Researchers in Scotland investigate the prevalence and safety of using both herbal remedies and prescription medications during pregnancy.
Many women are prescribed medications during pregnancy, often to treat pregnancy-related conditions such as nausea or to improve fetal development. The effects of these medications are fairly well studied, as are their potential risks. However, many women also use herbal remedies in combination with prescribed medications. The interactions between these two kinds of treatments are not well understood but could be important.
In a recent paper in BMC Complementary and Alternative Medicine, researchers sought to investigate these potential interactions. McLay and colleagues interviewed 889 women who were attending a mid-trimester checkup or were in the postnatal unit at the Royal Aberdeen Maternity Hospital in Scotland. The researchers used a questionnaire that included a list of common herbal or natural products and also requested a list of prescribed medications. The ingredients in these products were then checked against the Natural Medicines Comprehensive Database for known interactions.
How Many Women Used Both Herbal and Prescription Medications During Pregnancy?
Almost a quarter of women used both prescription medications and herbal remedies during pregnancy. Women who used herbal supplements in addition to prescribed medications were more likely to be older and to have a higher education status than those who only used prescribed medications during pregnancy.
The most commonly used herbal products were ginger, chamomile, cranberry, and fish oil, and most women who did use a herbal supplement were only using one. Among the most commonly prescribed medications were antibacterial medications, painkillers, and anti-nausea medications. Of these combinations of herbal remedies and prescribed medications, about 12% had potential interactions, which were mostly moderate, with only one potentially major interaction between ginger and nifedipine, a drug used to treat high blood pressure.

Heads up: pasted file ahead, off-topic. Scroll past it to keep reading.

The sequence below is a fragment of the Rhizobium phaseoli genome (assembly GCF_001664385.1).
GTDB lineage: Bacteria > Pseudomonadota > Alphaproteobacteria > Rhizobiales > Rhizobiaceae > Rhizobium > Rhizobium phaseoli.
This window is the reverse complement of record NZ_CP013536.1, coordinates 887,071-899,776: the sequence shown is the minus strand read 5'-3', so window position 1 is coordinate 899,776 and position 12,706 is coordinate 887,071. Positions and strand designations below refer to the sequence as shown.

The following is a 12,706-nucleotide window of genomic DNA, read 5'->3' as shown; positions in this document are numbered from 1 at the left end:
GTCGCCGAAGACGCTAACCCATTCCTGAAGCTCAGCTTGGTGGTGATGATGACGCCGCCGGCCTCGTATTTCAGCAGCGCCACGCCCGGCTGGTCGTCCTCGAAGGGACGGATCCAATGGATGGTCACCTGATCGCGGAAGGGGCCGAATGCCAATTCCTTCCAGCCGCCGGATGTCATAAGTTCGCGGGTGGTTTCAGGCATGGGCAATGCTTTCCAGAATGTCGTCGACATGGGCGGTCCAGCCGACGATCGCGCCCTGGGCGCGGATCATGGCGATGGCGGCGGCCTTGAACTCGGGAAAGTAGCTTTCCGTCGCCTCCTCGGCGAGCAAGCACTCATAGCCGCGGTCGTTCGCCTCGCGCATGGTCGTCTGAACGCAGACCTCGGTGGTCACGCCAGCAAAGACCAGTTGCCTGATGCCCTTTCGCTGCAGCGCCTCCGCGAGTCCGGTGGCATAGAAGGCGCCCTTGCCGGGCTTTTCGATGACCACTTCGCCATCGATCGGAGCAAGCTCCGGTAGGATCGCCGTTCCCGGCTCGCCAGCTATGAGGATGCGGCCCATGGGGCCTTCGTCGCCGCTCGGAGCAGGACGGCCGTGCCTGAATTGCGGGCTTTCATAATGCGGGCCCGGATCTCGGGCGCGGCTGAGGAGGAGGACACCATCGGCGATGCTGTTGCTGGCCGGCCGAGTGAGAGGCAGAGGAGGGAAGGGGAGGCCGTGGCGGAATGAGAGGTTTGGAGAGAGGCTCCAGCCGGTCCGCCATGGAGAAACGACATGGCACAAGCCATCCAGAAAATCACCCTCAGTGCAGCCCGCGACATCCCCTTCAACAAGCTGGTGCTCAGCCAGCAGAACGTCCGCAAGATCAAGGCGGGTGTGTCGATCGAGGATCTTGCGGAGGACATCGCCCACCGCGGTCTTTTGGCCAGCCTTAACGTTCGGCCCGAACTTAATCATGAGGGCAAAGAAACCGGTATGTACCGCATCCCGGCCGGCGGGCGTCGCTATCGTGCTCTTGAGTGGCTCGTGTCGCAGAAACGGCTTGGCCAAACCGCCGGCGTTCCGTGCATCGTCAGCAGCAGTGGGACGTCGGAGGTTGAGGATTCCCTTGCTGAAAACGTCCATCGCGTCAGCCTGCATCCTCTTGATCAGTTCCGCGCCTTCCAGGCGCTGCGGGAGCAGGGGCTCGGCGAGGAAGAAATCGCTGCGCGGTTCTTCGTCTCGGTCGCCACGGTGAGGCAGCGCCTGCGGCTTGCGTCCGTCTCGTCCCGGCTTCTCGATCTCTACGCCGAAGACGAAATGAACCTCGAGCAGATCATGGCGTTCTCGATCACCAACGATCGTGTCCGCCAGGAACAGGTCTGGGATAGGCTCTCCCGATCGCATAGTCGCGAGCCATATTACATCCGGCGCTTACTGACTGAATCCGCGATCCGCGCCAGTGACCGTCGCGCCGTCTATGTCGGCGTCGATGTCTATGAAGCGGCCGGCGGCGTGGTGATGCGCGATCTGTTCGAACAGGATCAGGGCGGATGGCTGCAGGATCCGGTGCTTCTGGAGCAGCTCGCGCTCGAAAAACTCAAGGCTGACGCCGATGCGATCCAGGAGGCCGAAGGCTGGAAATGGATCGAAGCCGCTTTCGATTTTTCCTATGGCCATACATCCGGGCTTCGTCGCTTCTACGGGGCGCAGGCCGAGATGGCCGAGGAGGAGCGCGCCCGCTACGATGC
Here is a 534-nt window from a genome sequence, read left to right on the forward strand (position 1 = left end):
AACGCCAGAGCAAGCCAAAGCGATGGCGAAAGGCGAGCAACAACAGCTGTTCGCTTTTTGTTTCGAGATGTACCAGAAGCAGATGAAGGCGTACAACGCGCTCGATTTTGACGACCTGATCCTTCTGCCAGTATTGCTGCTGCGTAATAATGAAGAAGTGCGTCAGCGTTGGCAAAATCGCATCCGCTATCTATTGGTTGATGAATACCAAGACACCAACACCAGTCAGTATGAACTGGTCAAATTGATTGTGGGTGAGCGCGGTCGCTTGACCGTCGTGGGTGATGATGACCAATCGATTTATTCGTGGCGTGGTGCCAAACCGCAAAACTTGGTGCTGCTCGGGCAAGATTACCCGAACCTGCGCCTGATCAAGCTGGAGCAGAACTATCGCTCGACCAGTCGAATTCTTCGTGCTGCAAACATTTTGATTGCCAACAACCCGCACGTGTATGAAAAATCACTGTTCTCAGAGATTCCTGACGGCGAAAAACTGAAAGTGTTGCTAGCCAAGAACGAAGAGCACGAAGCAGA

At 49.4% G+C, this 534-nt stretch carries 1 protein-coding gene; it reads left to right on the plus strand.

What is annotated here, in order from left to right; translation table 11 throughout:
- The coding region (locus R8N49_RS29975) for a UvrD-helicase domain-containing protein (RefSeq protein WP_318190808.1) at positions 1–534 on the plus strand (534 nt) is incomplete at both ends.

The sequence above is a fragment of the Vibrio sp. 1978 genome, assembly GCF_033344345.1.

Interactions between Herbal Remedies and Medications May Be Very dangerous
McLay and colleagues’ results indicate that researchers need to clarify the interactions between herbal remedies and prescribed medications during pregnancy so that doctors can advise their patients and improve maternal and neonatal health. Previous studies, such as one in Canada have shown that herbal remedy and medication interactions could be much more frequent and much more dangerous than those in the UK. Some of these interactions could lead to nervous system depression, increased risk of bleeding, or increased risk of toxicity.
More research is needed to identify why the use and risks of herbal and prescription medications during pregnancy vary between countries. Future work must address these interactions so that women can remain healthy throughout pregnancy.
Written by C.I. Villamil
Reference: McLay et al. 2017. Pregnancy, prescription medicines and the potential risk of herb-drug interactions: a cross-sectional survey. BMC Complementary and Alternative Medicine 17:543.